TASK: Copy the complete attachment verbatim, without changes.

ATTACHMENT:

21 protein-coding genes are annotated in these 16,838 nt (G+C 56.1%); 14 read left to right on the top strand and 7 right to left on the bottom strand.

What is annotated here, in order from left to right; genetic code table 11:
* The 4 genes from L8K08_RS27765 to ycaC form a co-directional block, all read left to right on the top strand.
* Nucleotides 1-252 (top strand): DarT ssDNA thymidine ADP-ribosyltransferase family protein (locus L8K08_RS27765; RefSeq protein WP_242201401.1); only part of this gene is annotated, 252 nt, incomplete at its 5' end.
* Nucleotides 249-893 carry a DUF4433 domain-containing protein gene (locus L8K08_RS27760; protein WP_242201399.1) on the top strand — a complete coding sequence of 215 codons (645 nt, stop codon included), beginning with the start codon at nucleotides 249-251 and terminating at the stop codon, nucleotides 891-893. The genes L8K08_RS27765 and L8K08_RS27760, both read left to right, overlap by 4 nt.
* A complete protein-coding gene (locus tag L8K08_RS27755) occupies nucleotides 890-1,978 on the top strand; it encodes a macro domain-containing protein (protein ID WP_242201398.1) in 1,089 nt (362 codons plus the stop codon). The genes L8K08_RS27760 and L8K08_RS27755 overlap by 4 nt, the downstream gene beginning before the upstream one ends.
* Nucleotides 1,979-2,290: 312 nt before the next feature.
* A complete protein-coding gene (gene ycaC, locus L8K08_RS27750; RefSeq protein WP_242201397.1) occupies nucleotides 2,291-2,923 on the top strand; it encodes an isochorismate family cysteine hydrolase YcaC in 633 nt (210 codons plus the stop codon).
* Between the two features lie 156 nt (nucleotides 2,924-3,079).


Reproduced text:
21 protein-coding genes are annotated in these 16,838 nt (G+C 56.1%); 14 read left to right on the top strand and 7 right to left on the bottom strand.

What is annotated here, in order from left to right; genetic code table 11:
* The 4 genes from L8K08_RS27765 to ycaC form a co-directional block, all read left to right on the top strand.
* Nucleotides 1-252 (top strand): DarT ssDNA thymidine ADP-ribosyltransferase family protein (locus L8K08_RS27765; RefSeq protein WP_242201401.1); only part of this gene is annotated, 252 nt, incomplete at its 5' end.
* Nucleotides 249-893 carry a DUF4433 domain-containing protein gene (locus L8K08_RS27760; protein WP_242201399.1) on the top strand — a complete coding sequence of 215 codons (645 nt, stop codon included), beginning with the start codon at nucleotides 249-251 and terminating at the stop codon, nucleotides 891-893. The genes L8K08_RS27765 and L8K08_RS27760, both read left to right, overlap by 4 nt.
* A complete protein-coding gene (locus tag L8K08_RS27755) occupies nucleotides 890-1,978 on the top strand; it encodes a macro domain-containing protein (protein ID WP_242201398.1) in 1,089 nt (362 codons plus the stop codon). The genes L8K08_RS27760 and L8K08_RS27755 overlap by 4 nt, the downstream gene beginning before the upstream one ends.
* Nucleotides 1,979-2,290: 312 nt before the next feature.
* A complete protein-coding gene (gene ycaC, locus L8K08_RS27750; RefSeq protein WP_242201397.1) occupies nucleotides 2,291-2,923 on the top strand; it encodes an isochorismate family cysteine hydrolase YcaC in 633 nt (210 codons plus the stop codon).
* Between the two features lie 156 nt (nucleotides 2,924-3,079).